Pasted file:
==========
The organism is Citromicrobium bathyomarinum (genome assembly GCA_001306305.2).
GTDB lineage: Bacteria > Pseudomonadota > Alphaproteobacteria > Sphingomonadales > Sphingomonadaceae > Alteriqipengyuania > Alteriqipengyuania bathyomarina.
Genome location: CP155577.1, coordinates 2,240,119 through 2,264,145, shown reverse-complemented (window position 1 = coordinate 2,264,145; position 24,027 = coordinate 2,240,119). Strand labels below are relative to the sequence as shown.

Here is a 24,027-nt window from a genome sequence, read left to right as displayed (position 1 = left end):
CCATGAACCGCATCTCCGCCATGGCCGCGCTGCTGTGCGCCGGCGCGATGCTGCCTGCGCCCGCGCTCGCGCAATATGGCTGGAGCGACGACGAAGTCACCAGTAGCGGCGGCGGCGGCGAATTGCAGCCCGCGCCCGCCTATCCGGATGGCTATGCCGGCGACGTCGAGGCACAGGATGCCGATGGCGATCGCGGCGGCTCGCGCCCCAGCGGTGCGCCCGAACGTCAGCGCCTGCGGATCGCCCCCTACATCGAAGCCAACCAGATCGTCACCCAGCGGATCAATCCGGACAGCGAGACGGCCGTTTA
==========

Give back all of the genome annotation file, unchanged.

The organism is Citromicrobium bathyomarinum (genome assembly GCA_001306305.2).
GTDB lineage: Bacteria > Pseudomonadota > Alphaproteobacteria > Sphingomonadales > Sphingomonadaceae > Alteriqipengyuania > Alteriqipengyuania bathyomarina.
Genome location: CP155577.1, coordinates 2,240,119 through 2,264,145, shown reverse-complemented (window position 1 = coordinate 2,264,145; position 24,027 = coordinate 2,240,119). Strand labels below are relative to the sequence as shown.

Here is a 24,027-nt window from a genome sequence, read left to right as displayed (position 1 = left end):
CCATGAACCGCATCTCCGCCATGGCCGCGCTGCTGTGCGCCGGCGCGATGCTGCCTGCGCCCGCGCTCGCGCAATATGGCTGGAGCGACGACGAAGTCACCAGTAGCGGCGGCGGCGGCGAATTGCAGCCCGCGCCCGCCTATCCGGATGGCTATGCCGGCGACGTCGAGGCACAGGATGCCGATGGCGATCGCGGCGGCTCGCGCCCCAGCGGTGCGCCCGAACGTCAGCGCCTGCGGATCGCCCCCTACATCGAAGCCAACCAGATCGTCACCCAGCGGATCAATCCGGACAGCGAGACGGCCGTTTA